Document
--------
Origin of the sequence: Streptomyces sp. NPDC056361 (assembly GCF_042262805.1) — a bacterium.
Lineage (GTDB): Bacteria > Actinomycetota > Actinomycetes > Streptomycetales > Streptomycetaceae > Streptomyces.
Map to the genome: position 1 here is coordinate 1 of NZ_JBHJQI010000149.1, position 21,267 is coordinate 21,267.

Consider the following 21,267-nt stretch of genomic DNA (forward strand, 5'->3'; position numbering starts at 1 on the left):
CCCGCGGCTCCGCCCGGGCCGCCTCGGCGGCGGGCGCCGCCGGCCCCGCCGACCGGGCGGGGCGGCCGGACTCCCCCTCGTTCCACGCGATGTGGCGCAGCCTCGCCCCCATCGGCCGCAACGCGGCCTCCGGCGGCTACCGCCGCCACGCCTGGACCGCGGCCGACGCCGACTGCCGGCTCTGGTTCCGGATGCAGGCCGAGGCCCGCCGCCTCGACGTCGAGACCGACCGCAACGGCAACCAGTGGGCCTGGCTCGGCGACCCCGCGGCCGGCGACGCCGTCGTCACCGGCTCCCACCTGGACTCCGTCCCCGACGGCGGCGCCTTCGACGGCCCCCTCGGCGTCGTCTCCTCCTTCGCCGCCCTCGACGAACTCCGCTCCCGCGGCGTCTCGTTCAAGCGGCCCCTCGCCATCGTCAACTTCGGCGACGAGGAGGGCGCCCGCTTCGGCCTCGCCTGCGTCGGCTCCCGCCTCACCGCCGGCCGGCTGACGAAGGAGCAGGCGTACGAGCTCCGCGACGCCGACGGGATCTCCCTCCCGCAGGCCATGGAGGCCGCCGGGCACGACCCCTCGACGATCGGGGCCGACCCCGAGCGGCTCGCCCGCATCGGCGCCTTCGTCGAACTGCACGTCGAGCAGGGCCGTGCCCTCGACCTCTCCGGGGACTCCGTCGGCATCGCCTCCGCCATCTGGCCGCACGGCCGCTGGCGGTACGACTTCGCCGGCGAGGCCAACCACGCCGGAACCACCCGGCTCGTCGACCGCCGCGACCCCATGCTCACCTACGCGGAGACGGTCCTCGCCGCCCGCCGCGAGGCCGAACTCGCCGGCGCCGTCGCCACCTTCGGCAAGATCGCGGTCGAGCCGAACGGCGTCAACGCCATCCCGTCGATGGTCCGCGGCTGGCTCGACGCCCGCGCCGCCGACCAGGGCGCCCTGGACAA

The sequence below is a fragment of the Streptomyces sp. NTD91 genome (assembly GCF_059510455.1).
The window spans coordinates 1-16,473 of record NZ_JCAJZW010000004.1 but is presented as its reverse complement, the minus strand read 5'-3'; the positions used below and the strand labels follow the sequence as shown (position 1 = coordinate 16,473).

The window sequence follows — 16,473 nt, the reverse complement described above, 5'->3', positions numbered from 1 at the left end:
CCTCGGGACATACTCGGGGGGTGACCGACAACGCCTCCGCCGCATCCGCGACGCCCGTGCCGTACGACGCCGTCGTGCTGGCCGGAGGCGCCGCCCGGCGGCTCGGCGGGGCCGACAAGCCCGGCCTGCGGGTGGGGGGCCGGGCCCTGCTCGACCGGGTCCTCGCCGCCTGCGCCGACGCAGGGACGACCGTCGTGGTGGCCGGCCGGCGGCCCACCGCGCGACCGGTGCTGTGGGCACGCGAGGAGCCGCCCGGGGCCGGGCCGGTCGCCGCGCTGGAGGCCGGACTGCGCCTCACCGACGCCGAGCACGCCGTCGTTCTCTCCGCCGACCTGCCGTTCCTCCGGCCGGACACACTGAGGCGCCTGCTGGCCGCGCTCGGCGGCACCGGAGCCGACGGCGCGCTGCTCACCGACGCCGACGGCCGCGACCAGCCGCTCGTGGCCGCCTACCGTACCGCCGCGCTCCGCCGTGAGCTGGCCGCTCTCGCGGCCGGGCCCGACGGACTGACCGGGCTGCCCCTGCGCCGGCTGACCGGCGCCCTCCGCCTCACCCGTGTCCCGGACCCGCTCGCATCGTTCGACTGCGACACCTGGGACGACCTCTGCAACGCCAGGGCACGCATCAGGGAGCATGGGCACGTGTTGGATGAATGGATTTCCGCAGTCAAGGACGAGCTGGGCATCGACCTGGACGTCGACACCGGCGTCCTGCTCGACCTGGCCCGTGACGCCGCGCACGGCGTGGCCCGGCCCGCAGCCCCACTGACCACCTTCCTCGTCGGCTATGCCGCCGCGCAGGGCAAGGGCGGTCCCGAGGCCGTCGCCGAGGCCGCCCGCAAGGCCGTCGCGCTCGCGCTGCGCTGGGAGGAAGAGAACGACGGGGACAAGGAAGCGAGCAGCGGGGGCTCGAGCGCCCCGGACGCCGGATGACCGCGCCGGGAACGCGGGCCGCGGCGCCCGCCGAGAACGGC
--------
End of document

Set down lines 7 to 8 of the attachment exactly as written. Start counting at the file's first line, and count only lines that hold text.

The window spans coordinates 1-16,473 of record NZ_JCAJZW010000004.1 but is presented as its reverse complement, the minus strand read 5'-3'; the positions used below and the strand labels follow the sequence as shown (position 1 = coordinate 16,473).

The window sequence follows — 16,473 nt, the reverse complement described above, 5'->3', positions numbered from 1 at the left end: